an, electronic counter. system for counting the numberof cycles. of thetransmitted waves during eachcycle of the beat frequency, saidsystem in:

cluding an. electronic counter responsive to the.

transmitted waves, and, anelectronic switch re.- sponsive to two successive voltage pulses for. ac,- tivating... the electroniccounter for the duration of a cycle of the beat frequency, whereby the ratio.

betweemthe beat frequency and the frequency of the. transmittedwaves-may be evaluated so that the;Velocity-of the=object may be ascertained;

10. Apparatus for. themeasurement of. the velocity. of a, moving object, comprising means for: generatingradio waves, means for multiplying thev frequency. of .the radio waves, means for trans.-

mitti-ng, the. WaVes=of the multiplied. frequency onto the;object, means for receiving waves re.-.-

flected, fromthe object, means for mixing the reflected waves and waves of the multipliedfrequency, so. as, to,produce a. beatfrequency, means to. derive a voltagepulse for each cycle. of.,the beat frequency andlan electroniccounter. system for counting the number of cycles of. the generated.

waves. during eachcycle of the beat frequency, said system including. an, electronic counter. responsive to the transmitted Waves,.and anelectronic. switch. responsiveto two successive voltage pulses foractivating theelectronic counter for the duration, of a cycle of the, beat frequency,

whereby the ratio betweenthe beat frequency and the frequency of the generatedwaves may be evaluated sothat the velocity of. the object may be ascertained.

ANDRE WILLEM. STORM. GERRIT MAK.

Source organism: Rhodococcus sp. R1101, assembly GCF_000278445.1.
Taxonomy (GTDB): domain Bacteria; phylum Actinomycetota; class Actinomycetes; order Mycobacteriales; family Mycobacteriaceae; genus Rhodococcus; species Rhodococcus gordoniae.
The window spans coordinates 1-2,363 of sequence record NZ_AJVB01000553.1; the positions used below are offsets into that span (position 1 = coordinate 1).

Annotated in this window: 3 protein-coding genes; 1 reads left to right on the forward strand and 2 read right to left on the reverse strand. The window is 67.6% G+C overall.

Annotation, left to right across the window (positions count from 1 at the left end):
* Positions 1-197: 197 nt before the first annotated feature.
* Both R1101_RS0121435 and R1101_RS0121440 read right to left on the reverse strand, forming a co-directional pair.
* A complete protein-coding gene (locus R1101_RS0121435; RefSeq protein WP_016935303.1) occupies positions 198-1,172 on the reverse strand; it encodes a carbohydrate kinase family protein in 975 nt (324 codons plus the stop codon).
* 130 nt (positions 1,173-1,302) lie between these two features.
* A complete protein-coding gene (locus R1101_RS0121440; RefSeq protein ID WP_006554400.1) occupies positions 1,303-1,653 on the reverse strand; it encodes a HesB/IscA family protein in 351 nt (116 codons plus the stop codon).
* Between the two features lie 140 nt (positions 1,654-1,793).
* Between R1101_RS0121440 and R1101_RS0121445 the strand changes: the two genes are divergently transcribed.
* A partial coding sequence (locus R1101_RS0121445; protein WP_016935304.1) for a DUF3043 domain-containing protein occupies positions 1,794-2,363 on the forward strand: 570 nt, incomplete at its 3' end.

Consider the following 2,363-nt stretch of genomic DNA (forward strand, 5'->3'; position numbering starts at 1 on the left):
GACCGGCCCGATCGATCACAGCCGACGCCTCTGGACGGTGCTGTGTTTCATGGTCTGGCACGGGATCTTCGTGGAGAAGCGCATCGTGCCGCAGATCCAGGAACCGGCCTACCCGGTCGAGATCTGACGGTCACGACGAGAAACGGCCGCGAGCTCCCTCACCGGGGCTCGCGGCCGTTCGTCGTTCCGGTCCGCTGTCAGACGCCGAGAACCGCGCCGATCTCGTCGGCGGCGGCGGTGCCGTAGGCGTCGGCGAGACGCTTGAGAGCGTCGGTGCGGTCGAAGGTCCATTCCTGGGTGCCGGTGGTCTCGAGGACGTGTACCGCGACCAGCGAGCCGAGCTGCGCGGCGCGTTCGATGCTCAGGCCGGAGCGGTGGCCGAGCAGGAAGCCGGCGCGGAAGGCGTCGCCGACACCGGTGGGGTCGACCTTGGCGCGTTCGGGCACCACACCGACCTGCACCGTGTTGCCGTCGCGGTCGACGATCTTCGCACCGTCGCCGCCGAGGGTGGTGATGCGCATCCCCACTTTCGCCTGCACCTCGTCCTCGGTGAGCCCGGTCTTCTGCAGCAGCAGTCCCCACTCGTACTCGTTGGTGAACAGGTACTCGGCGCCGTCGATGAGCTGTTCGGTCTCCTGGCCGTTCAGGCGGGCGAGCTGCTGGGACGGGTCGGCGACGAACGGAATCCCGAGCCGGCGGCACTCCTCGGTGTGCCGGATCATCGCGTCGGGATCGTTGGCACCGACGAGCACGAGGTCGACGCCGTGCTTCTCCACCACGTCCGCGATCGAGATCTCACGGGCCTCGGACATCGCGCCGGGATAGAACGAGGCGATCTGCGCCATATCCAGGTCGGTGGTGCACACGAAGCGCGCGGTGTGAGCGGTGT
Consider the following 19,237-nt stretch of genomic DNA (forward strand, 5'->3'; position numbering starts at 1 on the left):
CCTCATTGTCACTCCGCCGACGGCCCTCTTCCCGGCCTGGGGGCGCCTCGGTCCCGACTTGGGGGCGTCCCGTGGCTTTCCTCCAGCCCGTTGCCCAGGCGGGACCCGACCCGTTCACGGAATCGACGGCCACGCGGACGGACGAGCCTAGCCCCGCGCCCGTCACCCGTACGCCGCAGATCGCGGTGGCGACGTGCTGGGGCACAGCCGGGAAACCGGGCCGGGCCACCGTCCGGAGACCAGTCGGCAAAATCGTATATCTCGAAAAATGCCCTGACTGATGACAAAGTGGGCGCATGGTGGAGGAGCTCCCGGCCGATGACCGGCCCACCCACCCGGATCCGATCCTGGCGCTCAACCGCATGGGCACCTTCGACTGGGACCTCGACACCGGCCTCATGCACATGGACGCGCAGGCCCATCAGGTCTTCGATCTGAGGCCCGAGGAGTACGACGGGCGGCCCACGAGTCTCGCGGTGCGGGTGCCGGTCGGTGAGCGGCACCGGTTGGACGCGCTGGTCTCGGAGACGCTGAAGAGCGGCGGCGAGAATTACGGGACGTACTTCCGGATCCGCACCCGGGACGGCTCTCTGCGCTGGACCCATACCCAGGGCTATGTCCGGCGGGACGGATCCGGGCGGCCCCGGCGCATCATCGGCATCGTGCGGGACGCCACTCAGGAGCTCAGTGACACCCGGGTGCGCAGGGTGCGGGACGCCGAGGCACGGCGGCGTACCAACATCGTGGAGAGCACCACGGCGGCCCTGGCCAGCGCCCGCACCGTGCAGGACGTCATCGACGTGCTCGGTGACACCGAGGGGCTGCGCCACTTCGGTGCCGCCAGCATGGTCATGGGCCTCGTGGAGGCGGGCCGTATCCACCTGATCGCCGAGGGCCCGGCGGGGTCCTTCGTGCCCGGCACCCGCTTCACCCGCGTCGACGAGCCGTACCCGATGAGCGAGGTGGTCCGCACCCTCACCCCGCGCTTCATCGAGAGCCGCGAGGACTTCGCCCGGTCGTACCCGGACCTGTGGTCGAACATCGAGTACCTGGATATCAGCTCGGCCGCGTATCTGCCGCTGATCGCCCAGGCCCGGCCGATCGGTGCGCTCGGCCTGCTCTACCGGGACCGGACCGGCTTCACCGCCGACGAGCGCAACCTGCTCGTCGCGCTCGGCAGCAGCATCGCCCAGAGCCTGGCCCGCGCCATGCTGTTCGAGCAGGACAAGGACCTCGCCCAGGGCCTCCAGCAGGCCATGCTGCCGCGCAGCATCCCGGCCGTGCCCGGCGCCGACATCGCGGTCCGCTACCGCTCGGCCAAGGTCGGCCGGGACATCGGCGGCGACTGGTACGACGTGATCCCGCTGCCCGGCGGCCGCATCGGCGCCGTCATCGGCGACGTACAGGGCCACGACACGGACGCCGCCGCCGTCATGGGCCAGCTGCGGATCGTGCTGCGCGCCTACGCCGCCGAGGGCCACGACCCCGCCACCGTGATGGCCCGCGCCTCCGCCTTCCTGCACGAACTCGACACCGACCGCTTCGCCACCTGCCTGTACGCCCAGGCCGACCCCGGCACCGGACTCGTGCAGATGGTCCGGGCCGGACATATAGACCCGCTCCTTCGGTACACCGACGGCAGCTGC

REFERENCES, CITED ihe following references areof'record inthe file of this patent:

UNITED STATES PATENTS Certificate of Correction Patent No. 2,524,610

ANDRE WILLEM STORM ET AL.

It is hereby certified that error appears in the printed specification of the above numbered patent requiring correction as follows:

Column 3, line 14, for F read f line 27, for at read as; column 5, line 38, for the word demand read depend and that the said Letters Patent should be read as corrected above, so that the same may coniorm to the record of the ease in the Patent Oflice. Signed and sealed this 2nd day of January, A. D. 1951.

October 3, 1950 THOMAS F. MURPHY,

Assistant Gammz'ssz'oner of Patents.

Certificate of Correction Patent No. 2,524,610 October 3, 1950 ANDRE WILLEM STORM ET AL.

It is hereby certified that error appears in the printed specification of the above numbered patent requiring correction as follows:

C0luIm1 3, line '14, for F read 71,; line 27, for at read as; column 5, line 38, for the word demand read depend "and that f aid Letters Patent should be read as corrected above, so that the "same may eofiform to the record of the case in the Patent Ofiice.

Signed and Sealed this 2nd day of January, A. D. 1951.

THOMAS F. MURPHY,

Assistant Gammissz'oner of Patents.

Patent Citations
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Referenced by
Citing PatentFiling datePublication dateApplicantTitle
US2629865 *Jun 13, 1946Feb 24, 1953Eastern Ind IncRadio echo apparatus for detecting and measuring the speed of moving objects
US2666132 *Jan 25, 1947Jan 12, 1954Wilmer L BarrowUltrahigh-frequency bridge circuit and apparatus
US2669710 *Oct 26, 1945Feb 16, 1954Rubby SherrAircraft velocity indicating pulse echo system
US2752593 *Oct 11, 1951Jun 26, 1956Sperry Rand CorpInitiating and timing circuit for a doppler type chronograph
US2834955 *Sep 22, 1952May 13, 1958Decca Record Co LtdRadar systems
US2949603 *Feb 18, 1957Aug 16, 1960Gen Dynamies CorpRelative distance and movement indicator
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US4016568 *Dec 31, 1974Apr 5, 1977Matsushita Electric Industrial Co., Ltd.Method and system for measuring doppler frequency shift of an echo
US4183245 *Oct 23, 1978Jan 15, 1980Leeds & Northrup CompanySynchronous frequency-to-voltage converter for doppler apparatus
US4837718 *Feb 5, 1987Jun 6, 1989Lear Siegler, Inc.Doppler radar method and apparatus for measuring a projectile's muzzle velocity
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DE1591545B1 *Sep 19, 1967Feb 15, 1973SfimSchaltungsanordnung mit frequenzspeicher fuer doppler-radarempfangssignale
Classifications
U.S. Classification342/115
International ClassificationG01P3/66, G01S1/72, G01S13/58
Cooperative ClassificationG01S13/585, G01S13/583, G01S1/72, G01P3/665
European ClassificationG01S1/72, G01P3/66B, G01S13/58F, G01S13/58G